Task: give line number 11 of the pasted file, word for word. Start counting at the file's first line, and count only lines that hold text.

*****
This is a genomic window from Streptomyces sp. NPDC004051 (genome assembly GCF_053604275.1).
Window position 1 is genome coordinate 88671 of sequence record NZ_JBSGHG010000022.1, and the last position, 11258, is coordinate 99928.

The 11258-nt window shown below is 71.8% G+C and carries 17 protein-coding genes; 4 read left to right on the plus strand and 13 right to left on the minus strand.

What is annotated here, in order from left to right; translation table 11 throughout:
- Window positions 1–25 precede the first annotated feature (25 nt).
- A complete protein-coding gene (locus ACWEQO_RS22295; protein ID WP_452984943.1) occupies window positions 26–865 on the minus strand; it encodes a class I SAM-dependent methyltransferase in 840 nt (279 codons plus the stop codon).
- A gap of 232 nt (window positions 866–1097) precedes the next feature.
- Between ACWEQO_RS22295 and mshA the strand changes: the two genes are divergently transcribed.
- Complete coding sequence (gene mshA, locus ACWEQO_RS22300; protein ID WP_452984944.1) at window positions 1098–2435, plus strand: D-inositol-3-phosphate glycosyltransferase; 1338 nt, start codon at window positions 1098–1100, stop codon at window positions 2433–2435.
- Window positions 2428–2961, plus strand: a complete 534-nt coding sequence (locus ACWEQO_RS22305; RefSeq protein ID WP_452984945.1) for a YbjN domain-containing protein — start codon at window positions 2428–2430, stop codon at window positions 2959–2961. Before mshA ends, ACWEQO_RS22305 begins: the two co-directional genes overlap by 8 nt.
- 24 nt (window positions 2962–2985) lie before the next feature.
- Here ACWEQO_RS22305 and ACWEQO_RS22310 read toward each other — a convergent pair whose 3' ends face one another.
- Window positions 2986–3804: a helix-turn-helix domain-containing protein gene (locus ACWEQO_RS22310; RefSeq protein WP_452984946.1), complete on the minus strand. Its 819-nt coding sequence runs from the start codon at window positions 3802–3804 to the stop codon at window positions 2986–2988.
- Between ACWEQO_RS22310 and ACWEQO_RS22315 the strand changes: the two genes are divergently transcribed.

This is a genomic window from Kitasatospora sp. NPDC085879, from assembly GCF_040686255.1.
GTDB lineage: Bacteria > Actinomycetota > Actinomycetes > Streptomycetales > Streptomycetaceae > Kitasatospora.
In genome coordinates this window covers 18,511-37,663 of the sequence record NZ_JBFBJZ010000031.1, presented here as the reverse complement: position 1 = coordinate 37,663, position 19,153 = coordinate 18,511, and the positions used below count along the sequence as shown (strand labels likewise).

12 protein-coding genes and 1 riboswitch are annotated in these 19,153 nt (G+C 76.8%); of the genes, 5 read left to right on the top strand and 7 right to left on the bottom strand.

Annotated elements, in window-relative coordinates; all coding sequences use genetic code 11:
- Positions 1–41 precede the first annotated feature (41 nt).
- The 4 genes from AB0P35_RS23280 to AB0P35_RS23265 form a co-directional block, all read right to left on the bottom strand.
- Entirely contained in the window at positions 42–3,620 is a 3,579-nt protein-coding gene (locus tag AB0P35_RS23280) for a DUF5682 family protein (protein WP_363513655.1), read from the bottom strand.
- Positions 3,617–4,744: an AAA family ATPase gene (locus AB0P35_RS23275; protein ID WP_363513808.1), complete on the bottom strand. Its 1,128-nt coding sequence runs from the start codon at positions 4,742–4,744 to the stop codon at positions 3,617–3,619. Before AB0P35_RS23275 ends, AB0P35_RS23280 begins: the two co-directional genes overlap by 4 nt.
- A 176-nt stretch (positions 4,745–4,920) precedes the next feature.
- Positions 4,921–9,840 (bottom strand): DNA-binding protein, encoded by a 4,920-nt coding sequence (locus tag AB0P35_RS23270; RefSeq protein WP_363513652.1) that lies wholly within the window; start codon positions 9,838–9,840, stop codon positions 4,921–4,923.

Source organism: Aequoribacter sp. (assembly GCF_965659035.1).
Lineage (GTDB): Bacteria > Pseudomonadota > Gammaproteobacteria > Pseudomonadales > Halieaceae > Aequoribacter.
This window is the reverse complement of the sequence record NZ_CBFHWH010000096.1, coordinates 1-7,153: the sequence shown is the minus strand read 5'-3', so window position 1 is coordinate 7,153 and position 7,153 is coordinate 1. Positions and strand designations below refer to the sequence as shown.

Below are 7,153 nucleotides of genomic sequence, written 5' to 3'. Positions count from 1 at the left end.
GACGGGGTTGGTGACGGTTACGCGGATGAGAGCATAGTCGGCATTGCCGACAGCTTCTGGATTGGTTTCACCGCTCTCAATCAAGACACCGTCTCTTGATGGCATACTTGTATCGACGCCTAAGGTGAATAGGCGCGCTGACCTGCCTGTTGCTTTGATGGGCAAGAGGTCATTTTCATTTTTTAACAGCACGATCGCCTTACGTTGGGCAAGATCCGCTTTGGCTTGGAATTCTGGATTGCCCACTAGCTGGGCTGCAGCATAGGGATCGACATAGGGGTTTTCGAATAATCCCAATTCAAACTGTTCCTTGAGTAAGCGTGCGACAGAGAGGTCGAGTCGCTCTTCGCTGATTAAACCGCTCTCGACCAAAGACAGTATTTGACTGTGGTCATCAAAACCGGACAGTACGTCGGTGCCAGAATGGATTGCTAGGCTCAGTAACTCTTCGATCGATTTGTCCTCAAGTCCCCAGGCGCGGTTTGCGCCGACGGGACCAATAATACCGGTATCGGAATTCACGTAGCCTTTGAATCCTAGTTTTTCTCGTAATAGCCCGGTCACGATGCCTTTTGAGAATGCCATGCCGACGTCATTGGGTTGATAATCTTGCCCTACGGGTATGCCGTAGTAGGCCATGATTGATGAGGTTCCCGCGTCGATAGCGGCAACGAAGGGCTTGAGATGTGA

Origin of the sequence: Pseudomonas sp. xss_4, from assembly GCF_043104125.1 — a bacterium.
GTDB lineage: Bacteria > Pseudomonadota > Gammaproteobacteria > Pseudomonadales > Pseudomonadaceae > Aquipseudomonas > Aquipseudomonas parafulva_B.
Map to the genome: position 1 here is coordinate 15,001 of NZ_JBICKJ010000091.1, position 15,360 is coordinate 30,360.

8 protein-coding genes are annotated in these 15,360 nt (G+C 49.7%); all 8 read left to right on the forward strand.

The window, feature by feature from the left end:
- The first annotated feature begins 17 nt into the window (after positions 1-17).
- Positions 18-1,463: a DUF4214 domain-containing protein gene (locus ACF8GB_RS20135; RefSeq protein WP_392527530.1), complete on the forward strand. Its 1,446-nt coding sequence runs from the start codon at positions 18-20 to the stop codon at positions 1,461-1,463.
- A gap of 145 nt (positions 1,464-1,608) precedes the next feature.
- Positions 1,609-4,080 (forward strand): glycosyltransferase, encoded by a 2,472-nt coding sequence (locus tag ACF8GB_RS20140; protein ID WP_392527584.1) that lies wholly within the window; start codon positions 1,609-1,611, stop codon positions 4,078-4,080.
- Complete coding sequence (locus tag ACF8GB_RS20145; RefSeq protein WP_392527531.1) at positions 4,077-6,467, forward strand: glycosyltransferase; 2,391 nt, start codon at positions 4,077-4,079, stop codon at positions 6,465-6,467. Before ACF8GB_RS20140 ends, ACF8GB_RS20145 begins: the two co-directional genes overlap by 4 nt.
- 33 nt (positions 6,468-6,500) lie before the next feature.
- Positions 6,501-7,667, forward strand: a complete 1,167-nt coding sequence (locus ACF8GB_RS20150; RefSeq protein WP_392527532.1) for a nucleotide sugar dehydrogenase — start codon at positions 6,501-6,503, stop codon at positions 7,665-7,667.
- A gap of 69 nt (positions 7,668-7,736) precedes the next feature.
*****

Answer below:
- 24 nt (window positions 2962–2985) lie before the next feature.